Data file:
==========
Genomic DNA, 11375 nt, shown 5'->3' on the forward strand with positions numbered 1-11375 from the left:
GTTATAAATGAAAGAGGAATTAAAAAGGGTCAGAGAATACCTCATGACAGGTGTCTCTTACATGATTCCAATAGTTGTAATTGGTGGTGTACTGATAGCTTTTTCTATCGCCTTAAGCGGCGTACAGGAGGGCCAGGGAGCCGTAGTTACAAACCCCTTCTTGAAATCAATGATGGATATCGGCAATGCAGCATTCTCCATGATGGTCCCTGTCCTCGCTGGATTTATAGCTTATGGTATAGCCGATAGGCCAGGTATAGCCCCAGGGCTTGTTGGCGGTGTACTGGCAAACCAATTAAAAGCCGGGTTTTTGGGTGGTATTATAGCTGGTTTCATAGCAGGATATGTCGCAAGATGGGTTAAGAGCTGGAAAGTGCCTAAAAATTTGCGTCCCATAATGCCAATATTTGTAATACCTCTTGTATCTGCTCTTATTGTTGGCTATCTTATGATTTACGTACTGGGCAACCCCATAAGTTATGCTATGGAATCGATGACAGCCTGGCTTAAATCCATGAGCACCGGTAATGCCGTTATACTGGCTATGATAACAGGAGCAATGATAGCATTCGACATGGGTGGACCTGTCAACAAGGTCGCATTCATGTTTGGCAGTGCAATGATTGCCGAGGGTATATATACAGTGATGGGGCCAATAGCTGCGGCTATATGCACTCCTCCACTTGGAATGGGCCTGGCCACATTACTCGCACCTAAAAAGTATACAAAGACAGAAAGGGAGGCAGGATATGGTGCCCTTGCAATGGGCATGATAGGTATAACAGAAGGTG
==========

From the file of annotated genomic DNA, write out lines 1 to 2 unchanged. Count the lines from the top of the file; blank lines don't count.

Genomic DNA, 11375 nt, shown 5'->3' on the forward strand with positions numbered 1-11375 from the left:
GTTATAAATGAAAGAGGAATTAAAAAGGGTCAGAGAATACCTCATGACAGGTGTCTCTTACATGATTCCAATAGTTGTAATTGGTGGTGTACTGATAGCTTTTTCTATCGCCTTAAGCGGCGTACAGGAGGGCCAGGGAGCCGTAGTTACAAACCCCTTCTTGAAATCAATGATGGATATCGGCAATGCAGCATTCTCCATGATGGTCCCTGTCCTCGCTGGATTTATAGCTTATGGTATAGCCGATAGGCCAGGTATAGCCCCAGGGCTTGTTGGCGGTGTACTGGCAAACCAATTAAAAGCCGGGTTTTTGGGTGGTATTATAGCTGGTTTCATAGCAGGATATGTCGCAAGATGGGTTAAGAGCTGGAAAGTGCCTAAAAATTTGCGTCCCATAATGCCAATATTTGTAATACCTCTTGTATCTGCTCTTATTGTTGGCTATCTTATGATTTACGTACTGGGCAACCCCATAAGTTATGCTATGGAATCGATGACAGCCTGGCTTAAATCCATGAGCACCGGTAATGCCGTTATACTGGCTATGATAACAGGAGCAATGATAGCATTCGACATGGGTGGACCTGTCAACAAGGTCGCATTCATGTTTGGCAGTGCAATGATTGCCGAGGGTATATATACAGTGATGGGGCCAATAGCTGCGGCTATATGCACTCCTCCACTTGGAATGGGCCTGGCCACATTACTCGCACCTAAAAAGTATACAAAGACAGAAAGGGAGGCAGGATATGGTGCCCTTGCAATGGGCATGATAGGTATAACAGAAGGTG